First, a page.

Homeowners who refinanced through Freddie Mac in the first quarter of 2012 overwhelmingly picked fixed rate loans and 31 percent chose new loans that would amortize in a shorter period than the old loan. The information came Monday from Freddie Mac's Quarterly Product Transition Report.
The number of borrowers choosing a one-year adjustable rate mortgage (ARM) was statistically zero in both the first quarter of 2012 and the last quarter of 2011. Sixty percent of homeowners who had one-year adjustable picked 15-year fixed rate mortgages (FRM) for their new loan. The shorter term FRM was also extremely popular with borrowers who were refinancing from another 15-year (89 percent, unchanged from the previous quarter) or the slightly longer 20-year (68 percent, down from 73 percent). Only 9 percent of borrowers who were originally in a 15-year moved to a longer-term product.
Borrowers refinancing hybrid ARM loan either stuck with those loans (32 percent) or moved to a 30-year FRM (57 percent.) Borrowers also displayed some brand loyalty; 66 percent chose a loan with the same term as the one they had just paid off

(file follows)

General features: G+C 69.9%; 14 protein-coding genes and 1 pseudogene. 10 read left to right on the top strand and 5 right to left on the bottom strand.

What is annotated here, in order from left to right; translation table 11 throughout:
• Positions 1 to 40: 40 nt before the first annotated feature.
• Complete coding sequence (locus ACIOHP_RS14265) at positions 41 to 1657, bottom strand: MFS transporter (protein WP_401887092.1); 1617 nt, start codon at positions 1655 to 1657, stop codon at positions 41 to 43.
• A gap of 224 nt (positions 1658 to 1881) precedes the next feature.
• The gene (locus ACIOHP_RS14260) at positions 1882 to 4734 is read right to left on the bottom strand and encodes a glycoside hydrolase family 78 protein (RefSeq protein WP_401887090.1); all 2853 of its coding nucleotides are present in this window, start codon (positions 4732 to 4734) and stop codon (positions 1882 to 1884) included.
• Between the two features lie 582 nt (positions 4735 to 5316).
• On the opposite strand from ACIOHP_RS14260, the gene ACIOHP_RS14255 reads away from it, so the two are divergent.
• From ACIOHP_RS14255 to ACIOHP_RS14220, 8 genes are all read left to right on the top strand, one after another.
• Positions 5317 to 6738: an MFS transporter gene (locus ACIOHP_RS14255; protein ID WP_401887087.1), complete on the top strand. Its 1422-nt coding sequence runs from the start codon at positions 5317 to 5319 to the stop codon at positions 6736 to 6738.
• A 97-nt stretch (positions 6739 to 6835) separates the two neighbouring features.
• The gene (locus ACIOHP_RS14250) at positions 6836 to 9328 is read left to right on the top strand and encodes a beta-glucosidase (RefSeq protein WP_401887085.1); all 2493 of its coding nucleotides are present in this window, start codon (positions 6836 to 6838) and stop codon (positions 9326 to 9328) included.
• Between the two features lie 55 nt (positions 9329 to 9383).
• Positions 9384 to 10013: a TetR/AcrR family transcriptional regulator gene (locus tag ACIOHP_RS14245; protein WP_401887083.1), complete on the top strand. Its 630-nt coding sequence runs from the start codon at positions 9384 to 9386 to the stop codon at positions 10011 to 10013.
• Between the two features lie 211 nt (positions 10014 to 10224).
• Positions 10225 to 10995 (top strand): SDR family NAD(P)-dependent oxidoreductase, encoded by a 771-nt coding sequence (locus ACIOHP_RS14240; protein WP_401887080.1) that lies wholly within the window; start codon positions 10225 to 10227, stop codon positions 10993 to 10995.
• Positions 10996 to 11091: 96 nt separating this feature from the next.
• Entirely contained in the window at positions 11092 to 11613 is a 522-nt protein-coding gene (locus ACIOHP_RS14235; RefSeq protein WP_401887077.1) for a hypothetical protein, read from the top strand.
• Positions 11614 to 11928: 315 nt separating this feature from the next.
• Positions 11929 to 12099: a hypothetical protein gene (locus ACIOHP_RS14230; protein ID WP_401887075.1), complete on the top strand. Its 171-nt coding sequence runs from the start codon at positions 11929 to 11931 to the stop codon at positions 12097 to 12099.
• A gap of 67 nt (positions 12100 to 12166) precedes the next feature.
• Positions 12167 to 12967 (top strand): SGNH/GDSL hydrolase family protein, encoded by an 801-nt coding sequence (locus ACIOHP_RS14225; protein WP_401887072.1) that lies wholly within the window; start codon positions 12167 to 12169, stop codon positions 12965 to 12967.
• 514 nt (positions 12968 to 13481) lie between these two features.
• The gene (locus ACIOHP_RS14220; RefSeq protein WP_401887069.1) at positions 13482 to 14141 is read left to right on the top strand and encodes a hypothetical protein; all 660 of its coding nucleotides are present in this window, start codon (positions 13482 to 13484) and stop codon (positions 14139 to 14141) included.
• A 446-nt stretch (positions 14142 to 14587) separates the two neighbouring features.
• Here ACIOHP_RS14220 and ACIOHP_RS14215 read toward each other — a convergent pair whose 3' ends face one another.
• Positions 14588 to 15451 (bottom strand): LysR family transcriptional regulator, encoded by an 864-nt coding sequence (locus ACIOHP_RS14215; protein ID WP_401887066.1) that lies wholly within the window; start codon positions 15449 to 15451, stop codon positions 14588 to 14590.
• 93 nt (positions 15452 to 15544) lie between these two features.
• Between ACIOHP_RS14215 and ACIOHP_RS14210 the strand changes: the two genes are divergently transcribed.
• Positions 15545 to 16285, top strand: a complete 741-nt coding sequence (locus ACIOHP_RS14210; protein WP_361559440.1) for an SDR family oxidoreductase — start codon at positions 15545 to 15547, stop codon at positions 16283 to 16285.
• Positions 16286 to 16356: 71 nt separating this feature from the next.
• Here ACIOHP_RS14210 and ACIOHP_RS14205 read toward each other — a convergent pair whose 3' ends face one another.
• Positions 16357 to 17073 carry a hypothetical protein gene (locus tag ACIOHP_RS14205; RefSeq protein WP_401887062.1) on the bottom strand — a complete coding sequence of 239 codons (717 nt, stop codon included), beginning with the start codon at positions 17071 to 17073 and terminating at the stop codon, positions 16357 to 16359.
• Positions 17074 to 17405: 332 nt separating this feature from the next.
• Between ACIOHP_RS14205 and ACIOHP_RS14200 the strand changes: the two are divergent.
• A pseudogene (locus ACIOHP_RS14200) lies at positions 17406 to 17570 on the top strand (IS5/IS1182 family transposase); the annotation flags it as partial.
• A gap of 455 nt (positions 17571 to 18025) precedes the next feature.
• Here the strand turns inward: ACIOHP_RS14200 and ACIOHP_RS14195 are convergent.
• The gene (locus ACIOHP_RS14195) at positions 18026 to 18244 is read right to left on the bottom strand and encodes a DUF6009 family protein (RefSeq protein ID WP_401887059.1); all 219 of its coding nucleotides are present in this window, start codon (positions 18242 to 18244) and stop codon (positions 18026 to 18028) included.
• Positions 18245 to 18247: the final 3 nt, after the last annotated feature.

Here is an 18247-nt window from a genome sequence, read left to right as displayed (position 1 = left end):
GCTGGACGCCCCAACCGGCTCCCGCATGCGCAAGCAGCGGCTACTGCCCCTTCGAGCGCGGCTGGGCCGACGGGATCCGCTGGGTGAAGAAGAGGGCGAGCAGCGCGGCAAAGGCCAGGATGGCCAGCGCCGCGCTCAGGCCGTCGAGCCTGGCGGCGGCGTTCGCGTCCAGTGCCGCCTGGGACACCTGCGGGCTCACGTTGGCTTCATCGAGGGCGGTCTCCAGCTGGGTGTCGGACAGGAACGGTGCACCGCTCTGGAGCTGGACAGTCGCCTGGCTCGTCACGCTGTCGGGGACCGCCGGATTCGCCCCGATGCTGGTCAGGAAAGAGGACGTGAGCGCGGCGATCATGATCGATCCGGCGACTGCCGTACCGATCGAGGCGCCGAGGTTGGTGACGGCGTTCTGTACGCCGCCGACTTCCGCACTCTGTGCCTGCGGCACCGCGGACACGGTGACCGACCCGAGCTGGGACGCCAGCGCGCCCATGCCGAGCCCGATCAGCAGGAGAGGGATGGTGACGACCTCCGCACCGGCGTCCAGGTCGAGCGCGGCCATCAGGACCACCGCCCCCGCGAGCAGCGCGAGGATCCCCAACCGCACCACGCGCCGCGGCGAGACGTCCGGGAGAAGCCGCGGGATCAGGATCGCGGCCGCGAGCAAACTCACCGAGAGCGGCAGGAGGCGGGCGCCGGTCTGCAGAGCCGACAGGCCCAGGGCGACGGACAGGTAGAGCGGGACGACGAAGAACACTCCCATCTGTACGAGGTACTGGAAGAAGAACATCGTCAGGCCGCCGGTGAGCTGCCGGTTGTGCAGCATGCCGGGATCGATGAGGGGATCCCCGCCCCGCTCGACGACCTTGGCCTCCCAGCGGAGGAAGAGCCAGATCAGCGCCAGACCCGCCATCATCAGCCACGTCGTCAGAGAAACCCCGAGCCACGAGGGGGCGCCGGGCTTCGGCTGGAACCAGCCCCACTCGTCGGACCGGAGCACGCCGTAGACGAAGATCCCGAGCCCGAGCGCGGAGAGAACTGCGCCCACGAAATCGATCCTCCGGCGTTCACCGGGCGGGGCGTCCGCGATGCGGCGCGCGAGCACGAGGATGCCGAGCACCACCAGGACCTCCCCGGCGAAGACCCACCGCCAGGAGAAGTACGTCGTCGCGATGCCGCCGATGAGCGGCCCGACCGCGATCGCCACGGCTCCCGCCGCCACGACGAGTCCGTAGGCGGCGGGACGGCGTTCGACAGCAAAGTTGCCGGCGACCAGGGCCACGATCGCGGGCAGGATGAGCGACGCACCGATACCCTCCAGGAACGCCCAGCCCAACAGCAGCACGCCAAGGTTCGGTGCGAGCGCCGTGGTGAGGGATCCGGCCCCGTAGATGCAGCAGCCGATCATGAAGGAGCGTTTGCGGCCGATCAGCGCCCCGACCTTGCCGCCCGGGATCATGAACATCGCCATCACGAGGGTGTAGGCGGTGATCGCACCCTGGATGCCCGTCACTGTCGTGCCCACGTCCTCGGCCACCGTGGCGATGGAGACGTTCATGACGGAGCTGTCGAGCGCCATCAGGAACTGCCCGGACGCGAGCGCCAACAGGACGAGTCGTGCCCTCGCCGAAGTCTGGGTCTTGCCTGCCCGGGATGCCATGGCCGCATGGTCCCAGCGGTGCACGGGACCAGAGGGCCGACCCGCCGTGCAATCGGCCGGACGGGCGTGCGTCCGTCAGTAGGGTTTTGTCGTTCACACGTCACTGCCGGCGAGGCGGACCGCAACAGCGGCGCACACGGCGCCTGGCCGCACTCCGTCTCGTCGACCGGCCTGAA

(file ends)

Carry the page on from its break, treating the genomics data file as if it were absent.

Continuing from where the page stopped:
Frank Nothaft, Freddie Mac vice president and chief economist said, "Compared to a 30-year fixed-rate mortgage, the interest rate on a 15-year fixed was about three-quarters of a percentage point lower during the first quarter. For borrowers motivated to refinance by low fixed-rates, they could obtain even lower rates by shortening their term. Further, under the enhanced Home Affordable Refinance Program-HARP-announced by FHFA on October 24, 2011, certain risk-based fees are waived for HARP borrowers who refinance into shorter-term loans."